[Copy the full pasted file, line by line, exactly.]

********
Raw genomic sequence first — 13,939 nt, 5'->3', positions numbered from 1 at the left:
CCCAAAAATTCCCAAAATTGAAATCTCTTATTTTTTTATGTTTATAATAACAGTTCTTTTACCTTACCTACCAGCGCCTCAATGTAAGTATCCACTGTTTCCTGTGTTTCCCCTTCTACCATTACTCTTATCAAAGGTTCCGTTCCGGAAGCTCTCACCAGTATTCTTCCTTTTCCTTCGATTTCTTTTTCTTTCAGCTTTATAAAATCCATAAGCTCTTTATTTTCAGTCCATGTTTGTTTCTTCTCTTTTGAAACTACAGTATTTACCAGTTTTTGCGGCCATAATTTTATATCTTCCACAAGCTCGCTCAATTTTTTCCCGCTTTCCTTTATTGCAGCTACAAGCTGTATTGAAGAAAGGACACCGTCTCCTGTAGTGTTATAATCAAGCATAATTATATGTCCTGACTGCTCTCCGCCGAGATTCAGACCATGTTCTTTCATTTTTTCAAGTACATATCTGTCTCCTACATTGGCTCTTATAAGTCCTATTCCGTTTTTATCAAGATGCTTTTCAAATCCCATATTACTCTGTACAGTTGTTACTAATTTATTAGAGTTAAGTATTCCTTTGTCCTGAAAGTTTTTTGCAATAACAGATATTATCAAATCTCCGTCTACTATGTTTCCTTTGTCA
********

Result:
Raw genomic sequence first — 13,939 nt, 5'->3', positions numbered from 1 at the left:
CCCAAAAATTCCCAAAATTGAAATCTCTTATTTTTTTATGTTTATAATAACAGTTCTTTTACCTTACCTACCAGCGCCTCAATGTAAGTATCCACTGTTTCCTGTGTTTCCCCTTCTACCATTACTCTTATCAAAGGTTCCGTTCCGGAAGCTCTCACCAGTATTCTTCCTTTTCCTTCGATTTCTTTTTCTTTCAGCTTTATAAAATCCATAAGCTCTTTATTTTCAGTCCATGTTTGTTTCTTCTCTTTTGAAACTACAGTATTTACCAGTTTTTGCGGCCATAATTTTATATCTTCCACAAGCTCGCTCAATTTTTTCCCGCTTTCCTTTATTGCAGCTACAAGCTGTATTGAAGAAAGGACACCGTCTCCTGTAGTGTTATAATCAAGCATAATTATATGTCCTGACTGCTCTCCGCCGAGATTCAGACCATGTTCTTTCATTTTTTCAAGTACATATCTGTCTCCTACATTGGCTCTTATAAGTCCTATTCCGTTTTTATCAAGATGCTTTTCAAATCCCATATTACTCTGTACAGTTGTTACTAATTTATTAGAGTTAAGTATTCCTTTGTCCTGAAAGTTTTTTGCAATAACAGATATTATCAAATCTCCGTCTACTATGTTTCCTTTGTCA